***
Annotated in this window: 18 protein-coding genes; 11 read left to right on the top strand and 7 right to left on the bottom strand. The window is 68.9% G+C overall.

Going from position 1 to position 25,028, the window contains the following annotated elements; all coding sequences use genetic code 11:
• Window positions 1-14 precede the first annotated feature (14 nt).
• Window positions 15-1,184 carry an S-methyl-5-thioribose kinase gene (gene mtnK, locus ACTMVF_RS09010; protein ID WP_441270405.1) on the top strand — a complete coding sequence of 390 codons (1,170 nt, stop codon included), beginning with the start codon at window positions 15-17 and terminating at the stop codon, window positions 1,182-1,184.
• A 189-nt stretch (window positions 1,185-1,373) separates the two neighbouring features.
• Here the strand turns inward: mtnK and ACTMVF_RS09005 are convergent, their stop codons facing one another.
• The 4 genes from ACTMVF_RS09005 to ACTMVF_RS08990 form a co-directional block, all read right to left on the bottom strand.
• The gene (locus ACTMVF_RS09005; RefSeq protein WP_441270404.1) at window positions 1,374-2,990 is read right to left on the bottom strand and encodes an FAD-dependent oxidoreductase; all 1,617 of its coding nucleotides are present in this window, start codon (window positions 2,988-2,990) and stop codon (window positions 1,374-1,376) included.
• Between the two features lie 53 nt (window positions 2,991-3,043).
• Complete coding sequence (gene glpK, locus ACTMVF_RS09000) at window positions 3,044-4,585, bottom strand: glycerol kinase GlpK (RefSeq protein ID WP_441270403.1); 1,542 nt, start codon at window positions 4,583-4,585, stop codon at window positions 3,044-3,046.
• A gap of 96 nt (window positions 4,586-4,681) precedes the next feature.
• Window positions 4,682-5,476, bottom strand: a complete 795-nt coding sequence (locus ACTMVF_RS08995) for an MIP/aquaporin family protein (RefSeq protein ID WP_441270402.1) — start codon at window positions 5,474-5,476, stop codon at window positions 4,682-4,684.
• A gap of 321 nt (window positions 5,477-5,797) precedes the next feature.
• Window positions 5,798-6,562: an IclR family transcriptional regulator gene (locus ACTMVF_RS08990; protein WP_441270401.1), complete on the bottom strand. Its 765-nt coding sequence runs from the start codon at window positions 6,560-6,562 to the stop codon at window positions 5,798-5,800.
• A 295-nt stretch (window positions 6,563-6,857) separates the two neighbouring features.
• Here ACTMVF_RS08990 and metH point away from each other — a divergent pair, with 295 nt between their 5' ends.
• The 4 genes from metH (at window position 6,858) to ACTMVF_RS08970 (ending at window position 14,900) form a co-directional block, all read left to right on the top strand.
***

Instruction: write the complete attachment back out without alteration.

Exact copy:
Annotated in this window: 18 protein-coding genes; 11 read left to right on the top strand and 7 right to left on the bottom strand. The window is 68.9% G+C overall.

Going from position 1 to position 25,028, the window contains the following annotated elements; all coding sequences use genetic code 11:
• Window positions 1-14 precede the first annotated feature (14 nt).
• Window positions 15-1,184 carry an S-methyl-5-thioribose kinase gene (gene mtnK, locus ACTMVF_RS09010; protein ID WP_441270405.1) on the top strand — a complete coding sequence of 390 codons (1,170 nt, stop codon included), beginning with the start codon at window positions 15-17 and terminating at the stop codon, window positions 1,182-1,184.
• A 189-nt stretch (window positions 1,185-1,373) separates the two neighbouring features.
• Here the strand turns inward: mtnK and ACTMVF_RS09005 are convergent, their stop codons facing one another.
• The 4 genes from ACTMVF_RS09005 to ACTMVF_RS08990 form a co-directional block, all read right to left on the bottom strand.
• The gene (locus ACTMVF_RS09005; RefSeq protein WP_441270404.1) at window positions 1,374-2,990 is read right to left on the bottom strand and encodes an FAD-dependent oxidoreductase; all 1,617 of its coding nucleotides are present in this window, start codon (window positions 2,988-2,990) and stop codon (window positions 1,374-1,376) included.
• Between the two features lie 53 nt (window positions 2,991-3,043).
• Complete coding sequence (gene glpK, locus ACTMVF_RS09000) at window positions 3,044-4,585, bottom strand: glycerol kinase GlpK (RefSeq protein ID WP_441270403.1); 1,542 nt, start codon at window positions 4,583-4,585, stop codon at window positions 3,044-3,046.
• A gap of 96 nt (window positions 4,586-4,681) precedes the next feature.
• Window positions 4,682-5,476, bottom strand: a complete 795-nt coding sequence (locus ACTMVF_RS08995) for an MIP/aquaporin family protein (RefSeq protein ID WP_441270402.1) — start codon at window positions 5,474-5,476, stop codon at window positions 4,682-4,684.
• A gap of 321 nt (window positions 5,477-5,797) precedes the next feature.
• Window positions 5,798-6,562: an IclR family transcriptional regulator gene (locus ACTMVF_RS08990; protein WP_441270401.1), complete on the bottom strand. Its 765-nt coding sequence runs from the start codon at window positions 6,560-6,562 to the stop codon at window positions 5,798-5,800.
• A 295-nt stretch (window positions 6,563-6,857) separates the two neighbouring features.
• Here ACTMVF_RS08990 and metH point away from each other — a divergent pair, with 295 nt between their 5' ends.
• The 4 genes from metH (at window position 6,858) to ACTMVF_RS08970 (ending at window position 14,900) form a co-directional block, all read left to right on the top strand.